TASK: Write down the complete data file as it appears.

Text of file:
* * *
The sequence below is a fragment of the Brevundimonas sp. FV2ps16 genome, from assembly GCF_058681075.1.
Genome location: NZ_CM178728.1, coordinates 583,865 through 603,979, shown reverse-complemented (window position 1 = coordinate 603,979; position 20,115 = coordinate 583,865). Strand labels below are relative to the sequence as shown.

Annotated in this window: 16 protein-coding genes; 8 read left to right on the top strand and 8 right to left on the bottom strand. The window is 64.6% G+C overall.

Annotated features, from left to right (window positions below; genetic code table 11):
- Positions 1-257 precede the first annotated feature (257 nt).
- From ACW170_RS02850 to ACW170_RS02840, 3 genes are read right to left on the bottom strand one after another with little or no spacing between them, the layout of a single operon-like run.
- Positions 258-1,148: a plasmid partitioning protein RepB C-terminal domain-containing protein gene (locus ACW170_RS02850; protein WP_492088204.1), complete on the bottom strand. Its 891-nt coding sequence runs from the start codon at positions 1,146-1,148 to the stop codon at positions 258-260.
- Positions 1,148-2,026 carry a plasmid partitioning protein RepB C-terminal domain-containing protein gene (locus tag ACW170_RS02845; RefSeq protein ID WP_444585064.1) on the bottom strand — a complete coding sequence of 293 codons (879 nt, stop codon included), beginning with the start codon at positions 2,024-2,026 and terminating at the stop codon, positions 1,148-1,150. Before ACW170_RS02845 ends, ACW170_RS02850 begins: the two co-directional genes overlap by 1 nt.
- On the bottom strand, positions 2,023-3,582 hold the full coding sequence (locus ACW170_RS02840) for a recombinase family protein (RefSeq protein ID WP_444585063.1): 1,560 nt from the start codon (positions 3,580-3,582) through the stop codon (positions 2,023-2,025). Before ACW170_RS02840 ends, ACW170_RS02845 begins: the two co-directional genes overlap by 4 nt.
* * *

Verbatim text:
The sequence below is a fragment of the Brevundimonas sp. FV2ps16 genome, from assembly GCF_058681075.1.
Genome location: NZ_CM178728.1, coordinates 583,865 through 603,979, shown reverse-complemented (window position 1 = coordinate 603,979; position 20,115 = coordinate 583,865). Strand labels below are relative to the sequence as shown.

Annotated in this window: 16 protein-coding genes; 8 read left to right on the top strand and 8 right to left on the bottom strand. The window is 64.6% G+C overall.

Annotated features, from left to right (window positions below; genetic code table 11):
- Positions 1-257 precede the first annotated feature (257 nt).
- From ACW170_RS02850 to ACW170_RS02840, 3 genes are read right to left on the bottom strand one after another with little or no spacing between them, the layout of a single operon-like run.
- Positions 258-1,148: a plasmid partitioning protein RepB C-terminal domain-containing protein gene (locus ACW170_RS02850; protein WP_492088204.1), complete on the bottom strand. Its 891-nt coding sequence runs from the start codon at positions 1,146-1,148 to the stop codon at positions 258-260.
- Positions 1,148-2,026 carry a plasmid partitioning protein RepB C-terminal domain-containing protein gene (locus tag ACW170_RS02845; RefSeq protein ID WP_444585064.1) on the bottom strand — a complete coding sequence of 293 codons (879 nt, stop codon included), beginning with the start codon at positions 2,024-2,026 and terminating at the stop codon, positions 1,148-1,150. Before ACW170_RS02845 ends, ACW170_RS02850 begins: the two co-directional genes overlap by 1 nt.
- On the bottom strand, positions 2,023-3,582 hold the full coding sequence (locus ACW170_RS02840) for a recombinase family protein (RefSeq protein ID WP_444585063.1): 1,560 nt from the start codon (positions 3,580-3,582) through the stop codon (positions 2,023-2,025). Before ACW170_RS02840 ends, ACW170_RS02845 begins: the two co-directional genes overlap by 4 nt.